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10 March 2015

For Kehinde Wiley

Last Born

Who are you, last born?
What did you know, lying on your mother’s chest,
A twin in the world,
Separated from mother and brother?

What flesh did you speak,
Thin paint of meat dense as clay?
And what did you orbit,
Your hands passing one over another?

Taking flowers in hand:
The magnolias are huge and pressing down,
A weight, a carriage of this child,
Heavy and pulling you toward earth.

He is, she is. They are here with you,
Ladies dressed like ladies,
And men dressed like royalty.
Lotus flowers, perfect as complete.

A red, a green, a royal purple paint.
All yours, layed down in lead and oil,
Okra and goat,
And the skins kicked on a wet green field.

Standing atop the sword,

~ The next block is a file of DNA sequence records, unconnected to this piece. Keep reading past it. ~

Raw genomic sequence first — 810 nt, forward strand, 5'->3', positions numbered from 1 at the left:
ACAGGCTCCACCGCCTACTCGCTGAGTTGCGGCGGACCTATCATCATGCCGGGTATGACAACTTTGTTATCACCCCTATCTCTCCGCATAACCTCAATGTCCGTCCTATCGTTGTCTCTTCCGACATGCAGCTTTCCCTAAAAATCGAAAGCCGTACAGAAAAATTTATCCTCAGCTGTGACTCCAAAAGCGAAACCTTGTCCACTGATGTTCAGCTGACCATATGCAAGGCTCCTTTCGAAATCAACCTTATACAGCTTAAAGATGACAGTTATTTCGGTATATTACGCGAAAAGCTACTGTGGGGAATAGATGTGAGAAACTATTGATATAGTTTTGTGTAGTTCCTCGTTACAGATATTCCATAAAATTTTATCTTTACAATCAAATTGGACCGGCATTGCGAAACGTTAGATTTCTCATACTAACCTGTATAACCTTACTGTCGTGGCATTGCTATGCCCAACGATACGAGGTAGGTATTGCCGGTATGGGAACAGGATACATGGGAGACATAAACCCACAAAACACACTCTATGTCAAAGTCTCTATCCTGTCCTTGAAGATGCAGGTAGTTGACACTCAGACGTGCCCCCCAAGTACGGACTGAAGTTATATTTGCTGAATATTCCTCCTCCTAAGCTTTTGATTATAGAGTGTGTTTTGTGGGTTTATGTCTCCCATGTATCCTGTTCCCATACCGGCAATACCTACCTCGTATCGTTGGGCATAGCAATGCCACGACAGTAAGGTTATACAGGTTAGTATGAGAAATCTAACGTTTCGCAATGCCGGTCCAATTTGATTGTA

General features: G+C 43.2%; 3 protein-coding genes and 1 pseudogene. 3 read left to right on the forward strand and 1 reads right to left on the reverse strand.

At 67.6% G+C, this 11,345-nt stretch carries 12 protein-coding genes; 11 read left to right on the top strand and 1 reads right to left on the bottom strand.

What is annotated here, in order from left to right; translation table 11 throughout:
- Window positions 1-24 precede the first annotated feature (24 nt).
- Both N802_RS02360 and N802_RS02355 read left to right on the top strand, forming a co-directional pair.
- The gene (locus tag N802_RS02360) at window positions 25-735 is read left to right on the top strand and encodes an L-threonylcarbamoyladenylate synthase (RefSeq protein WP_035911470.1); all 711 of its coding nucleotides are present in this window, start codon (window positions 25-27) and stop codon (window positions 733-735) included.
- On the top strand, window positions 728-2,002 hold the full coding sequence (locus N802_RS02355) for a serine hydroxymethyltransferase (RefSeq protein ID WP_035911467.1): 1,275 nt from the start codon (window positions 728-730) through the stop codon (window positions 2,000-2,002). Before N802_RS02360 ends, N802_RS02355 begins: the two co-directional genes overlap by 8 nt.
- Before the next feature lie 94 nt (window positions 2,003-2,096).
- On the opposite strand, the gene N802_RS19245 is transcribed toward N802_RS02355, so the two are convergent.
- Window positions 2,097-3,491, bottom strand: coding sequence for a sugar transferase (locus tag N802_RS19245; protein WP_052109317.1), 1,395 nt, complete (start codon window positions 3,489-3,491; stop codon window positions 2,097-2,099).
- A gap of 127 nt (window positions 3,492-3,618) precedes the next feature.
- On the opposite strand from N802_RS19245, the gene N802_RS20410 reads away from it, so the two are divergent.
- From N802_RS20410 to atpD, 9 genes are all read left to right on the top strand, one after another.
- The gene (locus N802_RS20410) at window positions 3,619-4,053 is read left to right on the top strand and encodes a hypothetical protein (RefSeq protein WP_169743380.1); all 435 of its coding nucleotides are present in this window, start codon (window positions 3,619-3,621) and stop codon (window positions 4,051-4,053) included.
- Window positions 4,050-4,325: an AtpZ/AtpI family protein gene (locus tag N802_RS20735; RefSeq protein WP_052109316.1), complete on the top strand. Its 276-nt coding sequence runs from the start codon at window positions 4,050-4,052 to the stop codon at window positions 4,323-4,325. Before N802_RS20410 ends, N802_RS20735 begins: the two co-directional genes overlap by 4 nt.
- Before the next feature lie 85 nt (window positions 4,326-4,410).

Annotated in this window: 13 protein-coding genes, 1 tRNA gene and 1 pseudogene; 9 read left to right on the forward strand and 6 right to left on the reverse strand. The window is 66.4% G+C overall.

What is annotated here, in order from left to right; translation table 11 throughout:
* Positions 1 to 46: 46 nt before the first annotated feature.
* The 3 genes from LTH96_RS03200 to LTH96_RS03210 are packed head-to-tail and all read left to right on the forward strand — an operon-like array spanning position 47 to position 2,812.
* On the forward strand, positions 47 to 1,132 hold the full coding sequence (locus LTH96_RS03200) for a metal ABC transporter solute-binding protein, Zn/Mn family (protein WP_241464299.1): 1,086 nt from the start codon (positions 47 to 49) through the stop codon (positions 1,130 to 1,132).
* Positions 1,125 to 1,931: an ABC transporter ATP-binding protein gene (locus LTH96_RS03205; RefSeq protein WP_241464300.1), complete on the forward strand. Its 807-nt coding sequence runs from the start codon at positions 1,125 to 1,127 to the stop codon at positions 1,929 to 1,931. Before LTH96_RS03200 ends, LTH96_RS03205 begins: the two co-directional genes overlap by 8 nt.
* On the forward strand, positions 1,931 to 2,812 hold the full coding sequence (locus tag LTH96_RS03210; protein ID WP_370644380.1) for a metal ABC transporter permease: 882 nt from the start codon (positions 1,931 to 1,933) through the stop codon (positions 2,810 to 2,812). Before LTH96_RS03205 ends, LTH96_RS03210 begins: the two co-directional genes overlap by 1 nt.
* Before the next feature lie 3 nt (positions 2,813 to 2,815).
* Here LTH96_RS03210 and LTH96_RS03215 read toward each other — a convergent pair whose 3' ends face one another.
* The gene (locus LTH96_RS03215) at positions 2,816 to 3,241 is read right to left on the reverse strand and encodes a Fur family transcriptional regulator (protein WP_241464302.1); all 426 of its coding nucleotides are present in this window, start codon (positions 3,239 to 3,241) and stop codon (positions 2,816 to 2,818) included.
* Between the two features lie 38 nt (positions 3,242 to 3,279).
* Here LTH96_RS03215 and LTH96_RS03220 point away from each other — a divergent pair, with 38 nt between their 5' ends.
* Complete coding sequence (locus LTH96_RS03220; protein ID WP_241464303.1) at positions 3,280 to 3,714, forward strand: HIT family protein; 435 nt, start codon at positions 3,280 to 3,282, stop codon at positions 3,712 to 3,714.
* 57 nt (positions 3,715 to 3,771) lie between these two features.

Leaning on manhood and floating in womanhood,
Men, you know your women,
And women you are held in your men.

Hands passing one over the other
And through one another’s hair, falling
Like water, from rocks to rocks,
And roots to soil.

Vines crawl up your skin, gentlemen,
Like the eyes of women who will see you.
Will they follow her?
Will she lead them to you, through you, from her heart?

Will they see you as they see her?
Will the beating train run down on you,
As softly as her? Taking you in hand,
Handing you a tender A train throne?

Can you be mine, less strong, more strong,
Finally neither less nor more, but a Cyrus
Who surrenders to Maria and lets her hands run through
Those tight dark curls?
Let your head fall down, man,
A sword will not fall on your neck, while she stands by.







All images
Kehinde Wiley
Brooklyn Museum
A New Republic, 2015

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